At just 2.84 pounds, the Slim 7x is only a tenth of a pound heavier than a 13-inch MacBook Air and half a pound lighter than a 15-inch MBA. Though at around 0.51 inches thick, it’s not quite as sleek as either of Apple’s rivals. And despite the Snapdragon X Elite chip’s emphasis on power efficiency, unlike a MacBook Air, the Slim 7x still has dedicated fans for cooling.

Photo by Sam Rutherford/Engadget

Elsewhere, the system features three USB-C 4 ports, Wi-Fi 7 and a surprisingly punchy quad speaker setup. I was also quite surprised with the Slim 7x’s keyboard, which sports 1.5mm of key travel, which is a lot longer than you typically get on a system this thin. Finally, powering everything is a 70Wh battery, which is significantly larger than the 58Wh cell on the ThinkPad T14s.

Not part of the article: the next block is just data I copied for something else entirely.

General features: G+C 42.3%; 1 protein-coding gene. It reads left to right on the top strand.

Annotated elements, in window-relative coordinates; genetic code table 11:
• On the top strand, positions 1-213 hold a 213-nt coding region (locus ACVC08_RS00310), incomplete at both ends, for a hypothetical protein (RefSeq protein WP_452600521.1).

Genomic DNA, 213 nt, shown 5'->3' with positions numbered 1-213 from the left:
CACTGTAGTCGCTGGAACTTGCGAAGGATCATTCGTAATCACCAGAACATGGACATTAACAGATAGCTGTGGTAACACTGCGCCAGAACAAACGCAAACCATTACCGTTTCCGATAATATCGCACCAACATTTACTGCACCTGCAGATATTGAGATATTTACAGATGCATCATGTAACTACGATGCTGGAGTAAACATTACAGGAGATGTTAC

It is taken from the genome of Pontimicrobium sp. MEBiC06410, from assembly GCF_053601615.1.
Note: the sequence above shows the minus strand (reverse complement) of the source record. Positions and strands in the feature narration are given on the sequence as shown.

Unfortunately, without knowing more about the Snapdragon X Elite’s performance in Windows 11 (not to mention stuff like app compatibility) or how impactful Microsoft’s Copilot+ features will be, this is a somewhat incomplete peek at the Yoga Slim 7x’s capabilities. But even so, for all the people who want to see slimmer notebooks that offer good performance and battery life, it’s encouraging to see what companies like Lenovo are doing with a new generation of Arm-based processors for Windows.

Photo by Sam Rutherford/Engadget

The Yoga Slim 7x is expected to go on sale sometime in June starting at $1,199 and will be available exclusively from Best Buy.

This article originally appeared on Engadget at https://www.engadget.com/the-yoga-slim-7x-is-lenovos-attempt-at-a-macbook-air-180056684.html?src=rss …Read More